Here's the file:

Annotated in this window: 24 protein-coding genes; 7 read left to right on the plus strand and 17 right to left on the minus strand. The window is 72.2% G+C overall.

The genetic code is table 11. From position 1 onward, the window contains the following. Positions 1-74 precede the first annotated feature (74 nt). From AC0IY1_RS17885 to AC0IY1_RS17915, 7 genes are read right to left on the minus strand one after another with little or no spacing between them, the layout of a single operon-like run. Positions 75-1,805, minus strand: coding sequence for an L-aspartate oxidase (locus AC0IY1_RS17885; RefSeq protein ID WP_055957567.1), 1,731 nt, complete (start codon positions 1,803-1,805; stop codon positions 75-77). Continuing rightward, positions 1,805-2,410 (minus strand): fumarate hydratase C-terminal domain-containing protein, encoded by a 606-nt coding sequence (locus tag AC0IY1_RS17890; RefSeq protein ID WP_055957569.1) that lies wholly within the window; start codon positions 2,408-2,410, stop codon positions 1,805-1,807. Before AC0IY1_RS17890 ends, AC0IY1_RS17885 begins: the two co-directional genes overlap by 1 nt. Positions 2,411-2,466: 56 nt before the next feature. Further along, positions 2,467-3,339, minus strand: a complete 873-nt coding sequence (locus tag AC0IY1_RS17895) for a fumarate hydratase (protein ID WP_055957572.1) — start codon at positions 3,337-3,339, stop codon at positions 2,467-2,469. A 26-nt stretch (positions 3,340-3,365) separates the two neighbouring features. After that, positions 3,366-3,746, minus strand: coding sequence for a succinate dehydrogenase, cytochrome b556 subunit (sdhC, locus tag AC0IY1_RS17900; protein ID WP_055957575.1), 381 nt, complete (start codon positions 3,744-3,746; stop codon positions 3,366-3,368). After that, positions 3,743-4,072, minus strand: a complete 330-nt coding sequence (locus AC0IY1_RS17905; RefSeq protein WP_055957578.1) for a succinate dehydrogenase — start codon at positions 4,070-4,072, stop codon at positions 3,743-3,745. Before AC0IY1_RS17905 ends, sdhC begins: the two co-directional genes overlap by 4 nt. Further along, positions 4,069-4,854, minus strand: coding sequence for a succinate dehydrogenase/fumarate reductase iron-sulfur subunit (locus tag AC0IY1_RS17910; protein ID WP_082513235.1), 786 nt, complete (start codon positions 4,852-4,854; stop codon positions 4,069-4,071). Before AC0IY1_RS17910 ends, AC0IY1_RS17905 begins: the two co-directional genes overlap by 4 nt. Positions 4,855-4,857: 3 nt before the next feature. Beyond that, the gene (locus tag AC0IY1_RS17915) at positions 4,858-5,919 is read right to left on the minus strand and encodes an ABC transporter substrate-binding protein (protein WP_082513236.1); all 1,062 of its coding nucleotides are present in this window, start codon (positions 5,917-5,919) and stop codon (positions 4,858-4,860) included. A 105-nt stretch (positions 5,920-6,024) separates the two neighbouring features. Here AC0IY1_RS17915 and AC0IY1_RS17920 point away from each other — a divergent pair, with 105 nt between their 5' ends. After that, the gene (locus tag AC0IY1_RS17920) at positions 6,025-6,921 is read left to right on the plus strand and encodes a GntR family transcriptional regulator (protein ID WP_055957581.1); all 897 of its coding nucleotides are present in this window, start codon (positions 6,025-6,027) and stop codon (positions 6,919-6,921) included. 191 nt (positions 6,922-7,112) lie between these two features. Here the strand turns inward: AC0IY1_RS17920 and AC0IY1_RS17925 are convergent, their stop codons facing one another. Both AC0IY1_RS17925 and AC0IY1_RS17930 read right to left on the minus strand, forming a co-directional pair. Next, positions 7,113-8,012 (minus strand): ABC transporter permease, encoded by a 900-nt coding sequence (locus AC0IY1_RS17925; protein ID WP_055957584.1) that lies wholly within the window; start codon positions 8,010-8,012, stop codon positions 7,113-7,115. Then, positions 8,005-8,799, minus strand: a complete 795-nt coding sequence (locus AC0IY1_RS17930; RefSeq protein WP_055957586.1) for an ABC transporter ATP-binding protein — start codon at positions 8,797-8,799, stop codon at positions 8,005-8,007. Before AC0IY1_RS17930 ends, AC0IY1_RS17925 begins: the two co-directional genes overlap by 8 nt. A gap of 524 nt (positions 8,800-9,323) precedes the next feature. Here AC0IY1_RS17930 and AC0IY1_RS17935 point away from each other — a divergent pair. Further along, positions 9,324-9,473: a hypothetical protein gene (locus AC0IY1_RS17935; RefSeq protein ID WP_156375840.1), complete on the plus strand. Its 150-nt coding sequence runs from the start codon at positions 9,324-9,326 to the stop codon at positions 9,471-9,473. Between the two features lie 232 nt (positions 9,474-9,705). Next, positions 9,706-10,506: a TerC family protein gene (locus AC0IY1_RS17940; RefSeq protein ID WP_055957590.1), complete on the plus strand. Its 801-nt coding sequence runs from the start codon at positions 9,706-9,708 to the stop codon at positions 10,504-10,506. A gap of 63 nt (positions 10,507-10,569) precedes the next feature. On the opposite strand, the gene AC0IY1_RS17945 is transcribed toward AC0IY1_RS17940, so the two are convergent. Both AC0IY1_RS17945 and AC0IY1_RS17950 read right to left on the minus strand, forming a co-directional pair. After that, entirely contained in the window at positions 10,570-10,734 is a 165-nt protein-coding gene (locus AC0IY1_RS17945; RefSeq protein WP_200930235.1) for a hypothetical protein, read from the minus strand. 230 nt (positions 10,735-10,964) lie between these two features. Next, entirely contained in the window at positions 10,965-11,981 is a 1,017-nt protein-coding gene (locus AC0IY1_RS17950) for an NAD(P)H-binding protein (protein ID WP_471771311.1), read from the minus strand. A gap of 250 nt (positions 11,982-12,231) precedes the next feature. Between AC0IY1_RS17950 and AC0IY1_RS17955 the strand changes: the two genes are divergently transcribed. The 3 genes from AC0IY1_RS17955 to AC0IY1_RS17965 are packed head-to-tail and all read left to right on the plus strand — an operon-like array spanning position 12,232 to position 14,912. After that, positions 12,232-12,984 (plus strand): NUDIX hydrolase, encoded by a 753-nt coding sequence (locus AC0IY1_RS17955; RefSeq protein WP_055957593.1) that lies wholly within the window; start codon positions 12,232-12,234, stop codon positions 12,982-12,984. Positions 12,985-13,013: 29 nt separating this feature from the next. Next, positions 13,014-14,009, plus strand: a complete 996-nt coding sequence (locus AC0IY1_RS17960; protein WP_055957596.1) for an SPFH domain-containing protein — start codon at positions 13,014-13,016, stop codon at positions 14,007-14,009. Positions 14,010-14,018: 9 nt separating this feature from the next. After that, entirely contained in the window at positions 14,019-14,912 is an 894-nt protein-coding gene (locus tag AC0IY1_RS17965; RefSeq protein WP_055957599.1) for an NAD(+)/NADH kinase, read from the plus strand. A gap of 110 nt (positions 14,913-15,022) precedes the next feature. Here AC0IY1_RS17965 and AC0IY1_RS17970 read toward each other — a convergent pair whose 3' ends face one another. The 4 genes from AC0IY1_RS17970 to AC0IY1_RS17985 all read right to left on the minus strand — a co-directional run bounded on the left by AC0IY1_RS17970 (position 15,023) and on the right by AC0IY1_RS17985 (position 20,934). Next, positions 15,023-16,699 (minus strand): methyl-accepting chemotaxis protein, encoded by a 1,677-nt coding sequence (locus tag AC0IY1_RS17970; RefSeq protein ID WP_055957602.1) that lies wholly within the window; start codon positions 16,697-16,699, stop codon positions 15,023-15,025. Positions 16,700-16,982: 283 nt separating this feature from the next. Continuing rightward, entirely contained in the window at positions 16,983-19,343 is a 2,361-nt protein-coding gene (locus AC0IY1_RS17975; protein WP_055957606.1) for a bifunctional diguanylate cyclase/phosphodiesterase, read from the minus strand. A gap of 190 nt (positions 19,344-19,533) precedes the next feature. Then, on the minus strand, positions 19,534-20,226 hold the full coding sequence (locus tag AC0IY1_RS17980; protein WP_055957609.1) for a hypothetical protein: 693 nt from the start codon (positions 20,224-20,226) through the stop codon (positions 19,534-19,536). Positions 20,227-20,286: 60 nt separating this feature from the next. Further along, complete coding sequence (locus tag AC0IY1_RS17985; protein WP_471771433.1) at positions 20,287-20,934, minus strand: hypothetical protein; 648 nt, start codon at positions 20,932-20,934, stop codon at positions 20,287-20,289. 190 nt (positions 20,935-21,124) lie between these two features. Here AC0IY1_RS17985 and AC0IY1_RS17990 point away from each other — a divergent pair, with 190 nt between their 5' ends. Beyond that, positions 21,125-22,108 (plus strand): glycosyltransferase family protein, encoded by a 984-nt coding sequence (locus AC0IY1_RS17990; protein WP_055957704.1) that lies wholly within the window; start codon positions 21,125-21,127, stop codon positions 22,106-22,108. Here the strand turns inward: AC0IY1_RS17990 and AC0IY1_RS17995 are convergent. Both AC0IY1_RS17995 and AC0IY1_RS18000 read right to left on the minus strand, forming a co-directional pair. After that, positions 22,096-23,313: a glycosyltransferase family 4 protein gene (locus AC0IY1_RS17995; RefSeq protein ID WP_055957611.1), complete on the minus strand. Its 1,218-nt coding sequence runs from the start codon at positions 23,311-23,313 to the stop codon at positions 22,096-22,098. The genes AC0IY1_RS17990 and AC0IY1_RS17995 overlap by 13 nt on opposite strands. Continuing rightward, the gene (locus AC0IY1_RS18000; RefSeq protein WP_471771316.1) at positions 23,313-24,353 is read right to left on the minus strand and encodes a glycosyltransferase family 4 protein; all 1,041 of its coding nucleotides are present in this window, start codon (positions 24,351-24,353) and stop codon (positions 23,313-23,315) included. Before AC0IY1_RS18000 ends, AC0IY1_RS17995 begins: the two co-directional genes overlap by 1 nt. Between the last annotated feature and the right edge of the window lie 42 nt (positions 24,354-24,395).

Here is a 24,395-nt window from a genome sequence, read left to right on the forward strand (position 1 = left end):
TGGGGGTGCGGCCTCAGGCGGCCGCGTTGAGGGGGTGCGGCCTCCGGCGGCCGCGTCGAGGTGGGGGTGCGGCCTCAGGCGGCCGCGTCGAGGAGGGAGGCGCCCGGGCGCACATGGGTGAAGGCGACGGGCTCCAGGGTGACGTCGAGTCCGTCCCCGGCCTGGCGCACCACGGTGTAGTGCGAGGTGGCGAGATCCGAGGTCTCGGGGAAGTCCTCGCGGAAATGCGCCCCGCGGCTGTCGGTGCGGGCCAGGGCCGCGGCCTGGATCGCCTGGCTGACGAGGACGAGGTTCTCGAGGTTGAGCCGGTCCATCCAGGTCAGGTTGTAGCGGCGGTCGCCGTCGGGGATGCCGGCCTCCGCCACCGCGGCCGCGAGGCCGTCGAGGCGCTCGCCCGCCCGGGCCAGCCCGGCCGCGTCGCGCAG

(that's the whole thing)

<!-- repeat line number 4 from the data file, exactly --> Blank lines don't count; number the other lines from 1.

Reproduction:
TGGGGGTGCGGCCTCAGGCGGCCGCGTTGAGGGGGTGCGGCCTCCGGCGGCCGCGTCGAGGTGGGGGTGCGGCCTCAGGCGGCCGCGTCGAGGAGGGAGGCGCCCGGGCGCACATGGGTGAAGGCGACGGGCTCCAGGGTGACGTCGAGTCCGTCCCCGGCCTGGCGCACCACGGTGTAGTGCGAGGTGGCGAGATCCGAGGTCTCGGGGAAGTCCTCGCGGAAATGCGCCCCGCGGCTGTCGGTGCGGGCCAGGGCCGCGGCCTGGATCGCCTGGCTGACGAGGACGAGGTTCTCGAGGTTGAGCCGGTCCATCCAGGTCAGGTTGTAGCGGCGGTCGCCGTCGGGGATGCCGGCCTCCGCCACCGCGGCCGCGAGGCCGTCGAGGCGCTCGCCCGCCCGGGCCAGCCCGGCCGCGTCGCGCAG